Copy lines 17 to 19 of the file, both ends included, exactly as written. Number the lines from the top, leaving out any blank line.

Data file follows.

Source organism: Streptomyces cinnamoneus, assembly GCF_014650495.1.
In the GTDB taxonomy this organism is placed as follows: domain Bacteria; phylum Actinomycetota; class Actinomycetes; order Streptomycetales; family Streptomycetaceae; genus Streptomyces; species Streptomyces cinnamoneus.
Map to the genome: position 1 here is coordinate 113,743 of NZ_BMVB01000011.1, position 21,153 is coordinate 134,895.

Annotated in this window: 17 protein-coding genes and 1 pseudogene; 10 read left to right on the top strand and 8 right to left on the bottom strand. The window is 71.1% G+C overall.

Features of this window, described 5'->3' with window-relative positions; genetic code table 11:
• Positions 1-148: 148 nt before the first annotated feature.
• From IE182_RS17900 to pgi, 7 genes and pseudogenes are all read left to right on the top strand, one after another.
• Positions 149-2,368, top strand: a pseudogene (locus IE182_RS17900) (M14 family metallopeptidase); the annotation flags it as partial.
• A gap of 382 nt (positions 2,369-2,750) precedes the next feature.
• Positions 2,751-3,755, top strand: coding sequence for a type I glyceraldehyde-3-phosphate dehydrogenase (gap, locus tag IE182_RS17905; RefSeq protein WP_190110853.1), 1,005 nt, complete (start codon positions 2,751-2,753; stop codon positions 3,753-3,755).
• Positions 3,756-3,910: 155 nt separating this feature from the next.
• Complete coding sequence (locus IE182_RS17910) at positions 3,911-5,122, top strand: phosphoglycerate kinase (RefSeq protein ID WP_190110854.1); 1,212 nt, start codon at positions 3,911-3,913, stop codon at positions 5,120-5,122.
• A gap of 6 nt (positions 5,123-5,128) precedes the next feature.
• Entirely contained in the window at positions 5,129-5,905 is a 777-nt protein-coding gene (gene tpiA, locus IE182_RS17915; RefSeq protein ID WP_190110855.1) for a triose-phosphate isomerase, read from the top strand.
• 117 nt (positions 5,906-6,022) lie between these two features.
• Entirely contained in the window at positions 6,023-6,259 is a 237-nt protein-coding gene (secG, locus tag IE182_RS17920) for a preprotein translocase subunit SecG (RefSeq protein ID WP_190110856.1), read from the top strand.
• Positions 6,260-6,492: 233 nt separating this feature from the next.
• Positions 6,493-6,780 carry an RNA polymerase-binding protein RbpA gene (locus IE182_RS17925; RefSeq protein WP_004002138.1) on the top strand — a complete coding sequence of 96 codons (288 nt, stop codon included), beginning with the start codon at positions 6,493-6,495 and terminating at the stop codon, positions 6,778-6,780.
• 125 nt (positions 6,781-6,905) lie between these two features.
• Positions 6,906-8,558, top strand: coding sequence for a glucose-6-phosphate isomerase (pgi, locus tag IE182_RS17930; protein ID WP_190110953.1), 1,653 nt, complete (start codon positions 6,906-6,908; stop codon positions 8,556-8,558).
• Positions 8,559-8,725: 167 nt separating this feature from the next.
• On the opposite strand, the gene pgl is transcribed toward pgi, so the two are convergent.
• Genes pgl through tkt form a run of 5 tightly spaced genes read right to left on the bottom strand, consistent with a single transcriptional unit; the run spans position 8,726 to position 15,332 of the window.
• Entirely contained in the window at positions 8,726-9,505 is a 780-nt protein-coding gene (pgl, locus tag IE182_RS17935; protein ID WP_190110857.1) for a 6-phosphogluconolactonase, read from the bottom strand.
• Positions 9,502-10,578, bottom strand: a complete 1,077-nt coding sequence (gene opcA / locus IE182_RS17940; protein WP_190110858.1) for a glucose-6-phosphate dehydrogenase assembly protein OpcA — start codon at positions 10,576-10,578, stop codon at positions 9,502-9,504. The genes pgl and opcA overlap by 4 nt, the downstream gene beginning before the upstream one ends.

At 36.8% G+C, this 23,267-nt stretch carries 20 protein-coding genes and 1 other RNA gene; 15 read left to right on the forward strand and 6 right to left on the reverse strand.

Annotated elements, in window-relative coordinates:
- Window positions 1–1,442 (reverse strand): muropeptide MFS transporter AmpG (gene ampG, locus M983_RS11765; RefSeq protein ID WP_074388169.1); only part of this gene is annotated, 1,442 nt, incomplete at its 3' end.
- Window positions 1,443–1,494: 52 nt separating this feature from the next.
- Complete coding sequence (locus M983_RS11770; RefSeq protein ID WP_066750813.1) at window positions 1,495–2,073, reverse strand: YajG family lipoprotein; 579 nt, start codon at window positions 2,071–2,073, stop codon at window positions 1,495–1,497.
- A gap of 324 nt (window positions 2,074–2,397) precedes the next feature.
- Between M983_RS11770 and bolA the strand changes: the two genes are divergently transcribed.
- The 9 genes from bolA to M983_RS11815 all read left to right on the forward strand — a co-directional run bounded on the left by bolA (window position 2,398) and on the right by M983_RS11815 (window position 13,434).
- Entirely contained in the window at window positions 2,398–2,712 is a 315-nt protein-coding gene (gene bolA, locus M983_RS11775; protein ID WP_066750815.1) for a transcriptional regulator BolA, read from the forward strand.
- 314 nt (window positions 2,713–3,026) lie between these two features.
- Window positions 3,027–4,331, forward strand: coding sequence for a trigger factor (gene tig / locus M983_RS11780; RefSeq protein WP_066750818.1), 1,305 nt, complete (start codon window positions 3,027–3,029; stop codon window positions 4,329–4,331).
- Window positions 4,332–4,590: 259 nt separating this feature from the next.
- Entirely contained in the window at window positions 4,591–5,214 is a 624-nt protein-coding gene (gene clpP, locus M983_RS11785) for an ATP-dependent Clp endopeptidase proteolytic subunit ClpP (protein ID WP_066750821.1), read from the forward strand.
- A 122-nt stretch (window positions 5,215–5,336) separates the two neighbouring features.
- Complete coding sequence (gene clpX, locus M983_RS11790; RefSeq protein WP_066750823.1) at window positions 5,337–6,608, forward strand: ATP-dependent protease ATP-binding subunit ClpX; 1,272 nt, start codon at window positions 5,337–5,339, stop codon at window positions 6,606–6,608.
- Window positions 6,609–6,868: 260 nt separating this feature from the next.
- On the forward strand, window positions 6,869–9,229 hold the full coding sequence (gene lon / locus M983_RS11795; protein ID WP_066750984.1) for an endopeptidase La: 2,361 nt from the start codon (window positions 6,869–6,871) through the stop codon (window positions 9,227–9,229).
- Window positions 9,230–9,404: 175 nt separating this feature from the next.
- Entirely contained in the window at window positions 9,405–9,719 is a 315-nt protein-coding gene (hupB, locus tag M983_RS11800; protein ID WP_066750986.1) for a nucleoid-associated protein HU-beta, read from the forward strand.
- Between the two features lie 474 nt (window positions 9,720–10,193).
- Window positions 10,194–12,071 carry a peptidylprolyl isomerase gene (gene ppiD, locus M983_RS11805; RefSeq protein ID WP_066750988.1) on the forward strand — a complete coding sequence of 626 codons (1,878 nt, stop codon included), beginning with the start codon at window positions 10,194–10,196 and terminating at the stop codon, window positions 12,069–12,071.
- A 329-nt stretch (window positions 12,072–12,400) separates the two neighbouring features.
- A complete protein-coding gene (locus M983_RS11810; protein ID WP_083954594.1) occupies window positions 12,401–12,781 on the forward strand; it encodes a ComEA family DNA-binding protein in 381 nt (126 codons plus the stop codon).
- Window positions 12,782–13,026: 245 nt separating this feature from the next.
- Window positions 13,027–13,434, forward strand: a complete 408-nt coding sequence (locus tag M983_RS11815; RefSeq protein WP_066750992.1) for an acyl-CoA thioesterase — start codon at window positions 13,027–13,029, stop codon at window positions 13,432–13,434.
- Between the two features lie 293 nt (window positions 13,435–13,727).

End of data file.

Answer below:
• Positions 6,260-6,492: 233 nt separating this feature from the next.
• Positions 6,493-6,780 carry an RNA polymerase-binding protein RbpA gene (locus IE182_RS17925; RefSeq protein WP_004002138.1) on the top strand — a complete coding sequence of 96 codons (288 nt, stop codon included), beginning with the start codon at positions 6,493-6,495 and terminating at the stop codon, positions 6,778-6,780.
• 125 nt (positions 6,781-6,905) lie between these two features.